3. Windows 95/98/ME:

    1. Remove or disable the file and printer sharing from your network configuration.
    2. A reboot may be required for changes to take effect depending on your version of Windows.

      Please Note: If you discover that certain software failes to work after disabling the messenger service, reverse the process to reactivate it and move to Section 4 (Firewall Settings) below. In particular, please make sure that your anti-virus software has the ability to warn you of any danger via a pop-up window. You can check your anti-virus software by running the EICAR test file. For more information regarding the EICAR test file and what it does, please click here.


  4. Firewall Setting (same effect as 1-3 above):

      Windows XP (built-in firewall software):

      1. Windows XP users click here to learn how to set your built in firewall to block UDP and TCP ports 135, 137-139, and 445. A short video is included to help guide you through the process if needed.

      Standard Firewall Software:

      1. Set your firewall to block UDP and TCP ports 135, 137-139, and port 445 from all incoming requests or data.
      2. A reboot may be required for changes to take effect depending on your firewall software.

    Please Note: That while blocking UDP and TCP ports 135, 137-139 and 445 will prevent the webpopup spam from reaching you, it may also block such programs such as Microsoft Outlook which use port 135 to communicate. If you discover certain software fails to work after blocking the ports mentioned above, most firewall software allows the user to designate certain software for pass-through access. This must be set manually by the user. Please see your firewall's help section to learn how to do this.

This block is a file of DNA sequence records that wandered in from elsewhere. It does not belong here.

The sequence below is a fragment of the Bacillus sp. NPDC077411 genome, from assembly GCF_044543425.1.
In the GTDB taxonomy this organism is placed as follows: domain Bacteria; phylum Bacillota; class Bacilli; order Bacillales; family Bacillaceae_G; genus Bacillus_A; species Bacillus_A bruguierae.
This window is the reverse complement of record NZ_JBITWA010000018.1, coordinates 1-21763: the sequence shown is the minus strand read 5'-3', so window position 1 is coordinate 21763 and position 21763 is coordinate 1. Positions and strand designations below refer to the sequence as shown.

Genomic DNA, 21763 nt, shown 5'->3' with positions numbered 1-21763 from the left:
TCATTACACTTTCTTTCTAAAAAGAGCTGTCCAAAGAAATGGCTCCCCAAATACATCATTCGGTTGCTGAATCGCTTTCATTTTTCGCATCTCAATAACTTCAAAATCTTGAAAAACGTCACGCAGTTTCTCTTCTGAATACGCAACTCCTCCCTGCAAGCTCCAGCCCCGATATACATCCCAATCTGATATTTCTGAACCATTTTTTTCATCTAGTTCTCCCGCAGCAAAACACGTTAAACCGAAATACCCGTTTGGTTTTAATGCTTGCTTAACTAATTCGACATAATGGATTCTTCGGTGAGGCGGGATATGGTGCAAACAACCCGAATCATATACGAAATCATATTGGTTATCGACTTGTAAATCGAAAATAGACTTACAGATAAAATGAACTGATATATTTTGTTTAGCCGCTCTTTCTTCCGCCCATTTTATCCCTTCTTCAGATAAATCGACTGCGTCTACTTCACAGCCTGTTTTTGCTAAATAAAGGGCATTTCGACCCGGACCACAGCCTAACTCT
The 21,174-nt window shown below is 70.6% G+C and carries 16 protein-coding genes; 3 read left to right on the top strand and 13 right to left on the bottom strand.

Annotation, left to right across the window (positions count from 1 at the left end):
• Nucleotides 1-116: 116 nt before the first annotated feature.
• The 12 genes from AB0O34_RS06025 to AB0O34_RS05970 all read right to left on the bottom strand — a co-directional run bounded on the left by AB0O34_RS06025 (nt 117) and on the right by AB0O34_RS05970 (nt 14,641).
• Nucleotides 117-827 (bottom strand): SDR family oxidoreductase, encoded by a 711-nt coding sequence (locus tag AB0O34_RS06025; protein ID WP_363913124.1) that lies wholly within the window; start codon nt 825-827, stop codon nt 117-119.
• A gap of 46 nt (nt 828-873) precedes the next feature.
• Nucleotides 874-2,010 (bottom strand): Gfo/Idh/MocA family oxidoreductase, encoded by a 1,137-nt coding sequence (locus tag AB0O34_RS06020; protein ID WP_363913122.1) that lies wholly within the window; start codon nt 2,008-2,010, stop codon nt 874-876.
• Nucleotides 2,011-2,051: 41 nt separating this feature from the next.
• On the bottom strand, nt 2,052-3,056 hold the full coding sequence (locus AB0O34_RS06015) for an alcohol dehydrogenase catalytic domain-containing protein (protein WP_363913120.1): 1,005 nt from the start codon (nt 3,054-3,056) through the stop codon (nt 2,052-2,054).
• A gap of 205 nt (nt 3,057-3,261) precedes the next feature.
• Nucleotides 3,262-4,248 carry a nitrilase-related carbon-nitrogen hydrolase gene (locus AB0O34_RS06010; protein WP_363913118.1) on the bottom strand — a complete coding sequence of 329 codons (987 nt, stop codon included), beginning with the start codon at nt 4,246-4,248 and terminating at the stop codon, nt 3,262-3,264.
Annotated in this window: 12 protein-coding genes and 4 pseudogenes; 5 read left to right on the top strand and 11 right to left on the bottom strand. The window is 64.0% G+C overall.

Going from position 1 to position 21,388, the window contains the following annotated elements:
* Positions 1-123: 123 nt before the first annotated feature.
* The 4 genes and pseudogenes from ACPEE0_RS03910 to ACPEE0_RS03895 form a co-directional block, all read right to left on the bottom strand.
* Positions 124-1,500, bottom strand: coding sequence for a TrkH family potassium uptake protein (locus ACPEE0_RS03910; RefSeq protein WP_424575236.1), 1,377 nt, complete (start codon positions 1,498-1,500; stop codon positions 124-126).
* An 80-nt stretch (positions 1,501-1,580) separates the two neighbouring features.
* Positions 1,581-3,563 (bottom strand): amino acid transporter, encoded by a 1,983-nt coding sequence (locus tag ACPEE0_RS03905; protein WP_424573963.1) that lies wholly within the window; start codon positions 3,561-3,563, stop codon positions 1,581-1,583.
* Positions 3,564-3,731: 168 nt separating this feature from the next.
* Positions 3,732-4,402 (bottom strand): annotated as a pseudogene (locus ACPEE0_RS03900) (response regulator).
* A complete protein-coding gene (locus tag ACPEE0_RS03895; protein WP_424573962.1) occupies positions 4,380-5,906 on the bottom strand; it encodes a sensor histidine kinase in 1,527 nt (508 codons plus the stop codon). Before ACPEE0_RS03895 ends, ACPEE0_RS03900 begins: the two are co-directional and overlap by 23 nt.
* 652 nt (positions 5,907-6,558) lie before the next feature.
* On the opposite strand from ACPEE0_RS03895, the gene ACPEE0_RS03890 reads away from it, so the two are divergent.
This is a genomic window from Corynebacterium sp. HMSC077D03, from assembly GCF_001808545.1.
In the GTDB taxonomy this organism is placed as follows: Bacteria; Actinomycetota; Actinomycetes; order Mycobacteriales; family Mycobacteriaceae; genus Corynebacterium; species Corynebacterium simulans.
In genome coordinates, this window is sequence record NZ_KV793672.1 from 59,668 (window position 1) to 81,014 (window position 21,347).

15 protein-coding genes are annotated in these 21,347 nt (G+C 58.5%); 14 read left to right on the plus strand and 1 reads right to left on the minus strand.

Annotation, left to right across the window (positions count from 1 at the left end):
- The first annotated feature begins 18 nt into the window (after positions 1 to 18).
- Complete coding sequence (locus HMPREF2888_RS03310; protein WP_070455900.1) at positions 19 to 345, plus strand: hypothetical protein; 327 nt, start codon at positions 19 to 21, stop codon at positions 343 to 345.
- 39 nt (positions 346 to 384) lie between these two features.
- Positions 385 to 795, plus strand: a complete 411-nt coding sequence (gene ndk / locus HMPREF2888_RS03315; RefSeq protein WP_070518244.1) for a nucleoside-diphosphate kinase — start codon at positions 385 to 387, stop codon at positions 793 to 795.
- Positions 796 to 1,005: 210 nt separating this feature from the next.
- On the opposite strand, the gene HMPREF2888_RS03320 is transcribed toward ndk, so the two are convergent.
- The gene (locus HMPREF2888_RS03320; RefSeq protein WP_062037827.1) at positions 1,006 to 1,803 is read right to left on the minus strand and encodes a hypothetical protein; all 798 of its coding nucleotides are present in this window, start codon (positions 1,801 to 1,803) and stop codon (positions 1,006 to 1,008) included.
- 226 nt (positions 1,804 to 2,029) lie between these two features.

I made the suggested changes, how do I know if I'm blocking those annoying webpopup advertisements? You can run the NET SEND command from the DOS prompt (see above for details on how to do this). If no webpopup appears and you receive the message at the DOS prompt that says, "The message alias could not be found on the network", you are blocking the webpopup ads!




     Undoing changes to your computer system. If for some reason the suggested changes prevent your computer from performing certain tasks, you can reactivate the "Messenger" by retracing the steps above to reverse your changes. Unless you are operating on a network, you shouldn't experience any problems. People on networks may want to use the suggested firewall settings to prevent the webpopup advertisements.





     See also, these cross-references: